pyrolysis allows obtaining high oil yield using a heating rate (°C min-1) and short vapors residence time. The oil obtained can be considered as intermediate for a biorefinery plant, as further treatments are required to obtain a biofuel.

In figure 1 is shown a potential schema for coupling microalgae production and pyrolysis process. The gas phase produced during the pyrolysis can be used to dry the algae paste and CO2 can be recovered for algae production. Biomass can be fractionated to obtain high added value products before pyrolysis.

Figure 1: schematic of the microalgae pyrolysis process.

123 Experiences carried out in algae pyrolysis showed the feasibility of biooil production from this

124 feedstock [23]. Slow pyrolysis process has been tested in several recent works; Grierson et al. [24] tested

125 six microalgae species with slow pyrolysis. The oil yields ranges between 24 and 43%wt and a char

126 yields ranging from 34 to 63%wt. Pan et al. [25] studied the influence of temperature and catalyst on of

127 Nannochloropsis sp in slow pyrolysis conditions. In their work the oil yield ranges from 19%wt with

128 catalyst up to 31%wt in presence of HZSM-5. Advantages of the use of catalytic was found also in terms

129 of higher heating value (32.7 MJ kg-1).

130 Fast pyrolysis has been investigated in order to maximize the algae bio crude oil yield. Miao et al.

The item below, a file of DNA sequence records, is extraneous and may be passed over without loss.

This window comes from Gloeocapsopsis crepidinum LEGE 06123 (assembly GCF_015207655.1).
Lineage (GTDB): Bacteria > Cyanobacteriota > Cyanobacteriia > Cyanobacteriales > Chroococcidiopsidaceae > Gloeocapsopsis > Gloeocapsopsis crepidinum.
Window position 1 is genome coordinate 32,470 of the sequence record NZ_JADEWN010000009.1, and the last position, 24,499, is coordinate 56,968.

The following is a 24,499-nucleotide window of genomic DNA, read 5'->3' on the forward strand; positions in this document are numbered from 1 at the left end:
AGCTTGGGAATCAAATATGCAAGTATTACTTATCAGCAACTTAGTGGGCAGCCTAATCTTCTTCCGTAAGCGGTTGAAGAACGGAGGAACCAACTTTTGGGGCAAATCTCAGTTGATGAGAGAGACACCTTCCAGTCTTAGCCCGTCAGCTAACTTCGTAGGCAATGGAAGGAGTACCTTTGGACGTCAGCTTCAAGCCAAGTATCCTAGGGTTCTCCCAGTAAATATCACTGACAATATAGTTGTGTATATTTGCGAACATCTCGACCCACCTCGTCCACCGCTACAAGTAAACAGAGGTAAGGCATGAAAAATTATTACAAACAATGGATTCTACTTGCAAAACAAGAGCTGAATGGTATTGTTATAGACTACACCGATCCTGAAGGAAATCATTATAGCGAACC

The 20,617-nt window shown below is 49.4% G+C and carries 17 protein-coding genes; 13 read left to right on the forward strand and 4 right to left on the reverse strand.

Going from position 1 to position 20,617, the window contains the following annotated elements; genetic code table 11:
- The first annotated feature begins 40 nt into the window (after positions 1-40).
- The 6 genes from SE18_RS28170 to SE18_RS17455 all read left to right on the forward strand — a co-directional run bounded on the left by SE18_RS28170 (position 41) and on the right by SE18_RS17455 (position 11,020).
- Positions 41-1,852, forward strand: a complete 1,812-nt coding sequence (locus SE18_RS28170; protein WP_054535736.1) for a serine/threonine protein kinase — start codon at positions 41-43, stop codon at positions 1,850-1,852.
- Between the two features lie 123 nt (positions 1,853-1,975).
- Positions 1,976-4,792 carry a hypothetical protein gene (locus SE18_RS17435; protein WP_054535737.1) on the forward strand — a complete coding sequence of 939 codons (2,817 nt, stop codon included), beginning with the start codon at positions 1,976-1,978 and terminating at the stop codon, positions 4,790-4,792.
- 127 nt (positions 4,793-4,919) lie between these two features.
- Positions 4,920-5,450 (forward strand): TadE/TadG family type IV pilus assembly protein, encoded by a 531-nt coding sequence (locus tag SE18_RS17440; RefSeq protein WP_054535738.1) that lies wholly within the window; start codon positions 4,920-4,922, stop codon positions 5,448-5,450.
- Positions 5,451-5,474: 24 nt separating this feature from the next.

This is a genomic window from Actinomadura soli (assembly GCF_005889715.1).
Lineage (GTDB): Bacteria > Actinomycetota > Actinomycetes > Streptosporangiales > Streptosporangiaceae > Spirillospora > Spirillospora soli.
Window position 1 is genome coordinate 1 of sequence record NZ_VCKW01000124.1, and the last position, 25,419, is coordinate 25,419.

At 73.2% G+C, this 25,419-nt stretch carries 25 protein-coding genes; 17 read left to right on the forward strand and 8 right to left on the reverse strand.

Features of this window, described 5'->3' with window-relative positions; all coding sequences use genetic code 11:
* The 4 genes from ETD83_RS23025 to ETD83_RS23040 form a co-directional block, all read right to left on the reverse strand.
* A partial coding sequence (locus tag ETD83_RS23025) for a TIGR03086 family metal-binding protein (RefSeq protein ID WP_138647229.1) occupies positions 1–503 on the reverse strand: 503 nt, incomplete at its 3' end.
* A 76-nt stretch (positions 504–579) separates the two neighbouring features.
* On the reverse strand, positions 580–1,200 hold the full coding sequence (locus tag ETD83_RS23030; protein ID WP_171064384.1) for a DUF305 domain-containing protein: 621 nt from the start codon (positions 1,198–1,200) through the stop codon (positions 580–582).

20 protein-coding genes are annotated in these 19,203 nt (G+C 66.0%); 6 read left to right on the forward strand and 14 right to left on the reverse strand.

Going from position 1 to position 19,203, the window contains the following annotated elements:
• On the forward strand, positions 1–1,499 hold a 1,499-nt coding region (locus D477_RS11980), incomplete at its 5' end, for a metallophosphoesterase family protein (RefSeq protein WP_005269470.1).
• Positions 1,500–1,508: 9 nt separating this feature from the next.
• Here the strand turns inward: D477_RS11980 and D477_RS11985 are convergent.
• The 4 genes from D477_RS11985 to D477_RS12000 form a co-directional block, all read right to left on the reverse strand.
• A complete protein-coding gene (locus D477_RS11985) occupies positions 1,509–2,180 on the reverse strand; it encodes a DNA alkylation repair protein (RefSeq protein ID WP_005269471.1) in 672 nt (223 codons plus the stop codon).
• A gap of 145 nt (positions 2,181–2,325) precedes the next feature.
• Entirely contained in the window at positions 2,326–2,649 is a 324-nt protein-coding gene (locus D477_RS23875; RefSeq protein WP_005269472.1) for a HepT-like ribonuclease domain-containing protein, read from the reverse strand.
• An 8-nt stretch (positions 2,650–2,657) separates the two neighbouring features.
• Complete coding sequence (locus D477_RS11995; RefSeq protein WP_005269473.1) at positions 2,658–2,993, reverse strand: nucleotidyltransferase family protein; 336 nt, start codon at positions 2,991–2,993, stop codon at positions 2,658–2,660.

131 [26], [27] studied the fast pyrolysis of several microalgae species: C. pro-tothecoides and M. aeruginosa,

132 obtaining an oil yield ranging from 17.5 to 23.7% wt and reaching the 57.9%wt for heterotrophic

133 Chlorella protothecoides. Elliot et al. (2013) [28] processed Chlorella protothecoides and Microcystis

134 aeruginosa at 500-600°C min-1 with a residence time of 2-3 s with an oil yield 18-24%wt. Similar results

135 were obtained for Spirulina platensis. In the work the effect of the temperature was also investigated,

136 demonstrating that for this kind of feedstock a reduction of temperature leads to an increase in oil yield:

137 the maximum oil production was 57%wt with a process temperature of 450°C.

138 3. Algae HTL (Hydrothermal liquefaction)

139 Hydrothermal liquefaction (HTL) can directly convert wet biomass into a liquid biocrude oil either

140 with or without the use of a catalyst [29]. The reaction can take place on wet biomass in water at critical

141 conditions: process temperatures and pressures of 280-370 °C, 10-25 Mpa (< 2 MPa: HTC) [28]. The

142 conversion efficiency of microalgae HTL depends on various parameters including reaction temperature,

143 retention time and the composition of feedstock. Biocrude oil production from microalgae through HTL

144 has therefore received increasing attention in recent years [30]. Distinguished from the routine algae-to-

145 biodiesel approach, which largely depends on lipid contents, HTL can convert not only lipids but also

146 other organic components such as proteins and carbohydrates [31]. The chemical properties of biocrude